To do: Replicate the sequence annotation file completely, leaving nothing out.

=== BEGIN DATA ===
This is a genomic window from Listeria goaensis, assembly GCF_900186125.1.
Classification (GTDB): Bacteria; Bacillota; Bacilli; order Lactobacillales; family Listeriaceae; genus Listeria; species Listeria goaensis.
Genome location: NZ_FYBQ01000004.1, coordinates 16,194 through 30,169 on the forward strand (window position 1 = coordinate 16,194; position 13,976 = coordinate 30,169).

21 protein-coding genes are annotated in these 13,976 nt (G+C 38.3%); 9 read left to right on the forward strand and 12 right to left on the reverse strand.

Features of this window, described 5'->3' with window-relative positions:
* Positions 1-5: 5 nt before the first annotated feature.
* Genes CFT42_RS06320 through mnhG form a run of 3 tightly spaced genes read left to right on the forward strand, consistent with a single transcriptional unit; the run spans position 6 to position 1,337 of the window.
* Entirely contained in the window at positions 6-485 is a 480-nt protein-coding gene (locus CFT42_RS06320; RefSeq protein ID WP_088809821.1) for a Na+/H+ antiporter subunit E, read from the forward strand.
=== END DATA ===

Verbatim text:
This is a genomic window from Listeria goaensis, assembly GCF_900186125.1.
Classification (GTDB): Bacteria; Bacillota; Bacilli; order Lactobacillales; family Listeriaceae; genus Listeria; species Listeria goaensis.
Genome location: NZ_FYBQ01000004.1, coordinates 16,194 through 30,169 on the forward strand (window position 1 = coordinate 16,194; position 13,976 = coordinate 30,169).

21 protein-coding genes are annotated in these 13,976 nt (G+C 38.3%); 9 read left to right on the forward strand and 12 right to left on the reverse strand.

Features of this window, described 5'->3' with window-relative positions:
* Positions 1-5: 5 nt before the first annotated feature.
* Genes CFT42_RS06320 through mnhG form a run of 3 tightly spaced genes read left to right on the forward strand, consistent with a single transcriptional unit; the run spans position 6 to position 1,337 of the window.
* Entirely contained in the window at positions 6-485 is a 480-nt protein-coding gene (locus CFT42_RS06320; RefSeq protein ID WP_088809821.1) for a Na+/H+ antiporter subunit E, read from the forward strand.